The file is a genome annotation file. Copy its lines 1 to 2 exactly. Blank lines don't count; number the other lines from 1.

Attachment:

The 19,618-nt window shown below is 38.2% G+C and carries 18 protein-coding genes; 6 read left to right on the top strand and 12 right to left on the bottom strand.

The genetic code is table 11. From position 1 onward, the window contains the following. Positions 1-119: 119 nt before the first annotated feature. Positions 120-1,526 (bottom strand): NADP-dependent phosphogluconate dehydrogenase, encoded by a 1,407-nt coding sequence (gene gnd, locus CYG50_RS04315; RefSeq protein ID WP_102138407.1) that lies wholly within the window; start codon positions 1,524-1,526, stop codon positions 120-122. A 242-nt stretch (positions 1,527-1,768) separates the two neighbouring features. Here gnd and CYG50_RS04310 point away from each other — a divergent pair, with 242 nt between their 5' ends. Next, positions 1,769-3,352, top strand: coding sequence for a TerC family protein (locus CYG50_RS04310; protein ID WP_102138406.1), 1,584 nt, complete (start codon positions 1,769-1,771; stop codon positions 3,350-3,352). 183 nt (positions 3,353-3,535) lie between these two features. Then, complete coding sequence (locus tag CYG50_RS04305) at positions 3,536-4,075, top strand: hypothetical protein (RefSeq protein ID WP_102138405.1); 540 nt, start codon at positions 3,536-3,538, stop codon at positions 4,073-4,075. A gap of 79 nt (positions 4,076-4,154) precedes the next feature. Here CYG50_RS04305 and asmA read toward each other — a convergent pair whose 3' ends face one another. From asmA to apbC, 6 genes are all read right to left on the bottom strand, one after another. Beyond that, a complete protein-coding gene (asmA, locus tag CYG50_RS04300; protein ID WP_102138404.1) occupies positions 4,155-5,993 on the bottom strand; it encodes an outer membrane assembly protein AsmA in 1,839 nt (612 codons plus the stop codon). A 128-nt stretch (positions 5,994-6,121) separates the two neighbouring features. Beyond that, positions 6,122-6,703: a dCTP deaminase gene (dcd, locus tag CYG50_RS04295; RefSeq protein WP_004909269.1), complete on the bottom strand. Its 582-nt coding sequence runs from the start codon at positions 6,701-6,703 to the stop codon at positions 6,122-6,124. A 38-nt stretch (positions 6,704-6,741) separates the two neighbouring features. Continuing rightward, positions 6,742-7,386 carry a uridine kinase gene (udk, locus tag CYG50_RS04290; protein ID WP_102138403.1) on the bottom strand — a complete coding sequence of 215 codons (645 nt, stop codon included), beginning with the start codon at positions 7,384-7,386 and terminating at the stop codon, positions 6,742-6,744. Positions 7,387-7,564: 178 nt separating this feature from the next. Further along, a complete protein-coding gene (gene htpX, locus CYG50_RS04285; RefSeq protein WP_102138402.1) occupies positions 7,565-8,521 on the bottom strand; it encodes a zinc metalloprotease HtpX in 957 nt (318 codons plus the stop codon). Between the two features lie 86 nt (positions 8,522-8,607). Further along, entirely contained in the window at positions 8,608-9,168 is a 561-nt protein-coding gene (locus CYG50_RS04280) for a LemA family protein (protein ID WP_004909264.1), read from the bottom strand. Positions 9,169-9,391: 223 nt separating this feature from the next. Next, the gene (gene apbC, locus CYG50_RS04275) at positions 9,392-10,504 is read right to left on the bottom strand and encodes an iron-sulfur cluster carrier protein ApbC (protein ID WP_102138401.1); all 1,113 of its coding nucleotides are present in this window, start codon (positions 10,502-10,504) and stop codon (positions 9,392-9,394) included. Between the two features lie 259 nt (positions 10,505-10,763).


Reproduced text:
The 19,618-nt window shown below is 38.2% G+C and carries 18 protein-coding genes; 6 read left to right on the top strand and 12 right to left on the bottom strand.

The genetic code is table 11. From position 1 onward, the window contains the following. Positions 1-119: 119 nt before the first annotated feature. Positions 120-1,526 (bottom strand): NADP-dependent phosphogluconate dehydrogenase, encoded by a 1,407-nt coding sequence (gene gnd, locus CYG50_RS04315; RefSeq protein ID WP_102138407.1) that lies wholly within the window; start codon positions 1,524-1,526, stop codon positions 120-122. A 242-nt stretch (positions 1,527-1,768) separates the two neighbouring features. Here gnd and CYG50_RS04310 point away from each other — a divergent pair, with 242 nt between their 5' ends. Next, positions 1,769-3,352, top strand: coding sequence for a TerC family protein (locus CYG50_RS04310; protein ID WP_102138406.1), 1,584 nt, complete (start codon positions 1,769-1,771; stop codon positions 3,350-3,352). 183 nt (positions 3,353-3,535) lie between these two features. Then, complete coding sequence (locus tag CYG50_RS04305) at positions 3,536-4,075, top strand: hypothetical protein (RefSeq protein ID WP_102138405.1); 540 nt, start codon at positions 3,536-3,538, stop codon at positions 4,073-4,075. A gap of 79 nt (positions 4,076-4,154) precedes the next feature. Here CYG50_RS04305 and asmA read toward each other — a convergent pair whose 3' ends face one another. From asmA to apbC, 6 genes are all read right to left on the bottom strand, one after another. Beyond that, a complete protein-coding gene (asmA, locus tag CYG50_RS04300; protein ID WP_102138404.1) occupies positions 4,155-5,993 on the bottom strand; it encodes an outer membrane assembly protein AsmA in 1,839 nt (612 codons plus the stop codon). A 128-nt stretch (positions 5,994-6,121) separates the two neighbouring features. Beyond that, positions 6,122-6,703: a dCTP deaminase gene (dcd, locus tag CYG50_RS04295; RefSeq protein WP_004909269.1), complete on the bottom strand. Its 582-nt coding sequence runs from the start codon at positions 6,701-6,703 to the stop codon at positions 6,122-6,124. A 38-nt stretch (positions 6,704-6,741) separates the two neighbouring features. Continuing rightward, positions 6,742-7,386 carry a uridine kinase gene (udk, locus tag CYG50_RS04290; protein ID WP_102138403.1) on the bottom strand — a complete coding sequence of 215 codons (645 nt, stop codon included), beginning with the start codon at positions 7,384-7,386 and terminating at the stop codon, positions 6,742-6,744. Positions 7,387-7,564: 178 nt separating this feature from the next. Further along, a complete protein-coding gene (gene htpX, locus CYG50_RS04285; RefSeq protein WP_102138402.1) occupies positions 7,565-8,521 on the bottom strand; it encodes a zinc metalloprotease HtpX in 957 nt (318 codons plus the stop codon). Between the two features lie 86 nt (positions 8,522-8,607). Further along, entirely contained in the window at positions 8,608-9,168 is a 561-nt protein-coding gene (locus CYG50_RS04280) for a LemA family protein (protein ID WP_004909264.1), read from the bottom strand. Positions 9,169-9,391: 223 nt separating this feature from the next. Next, the gene (gene apbC, locus CYG50_RS04275) at positions 9,392-10,504 is read right to left on the bottom strand and encodes an iron-sulfur cluster carrier protein ApbC (protein ID WP_102138401.1); all 1,113 of its coding nucleotides are present in this window, start codon (positions 10,502-10,504) and stop codon (positions 9,392-9,394) included. Between the two features lie 259 nt (positions 10,505-10,763).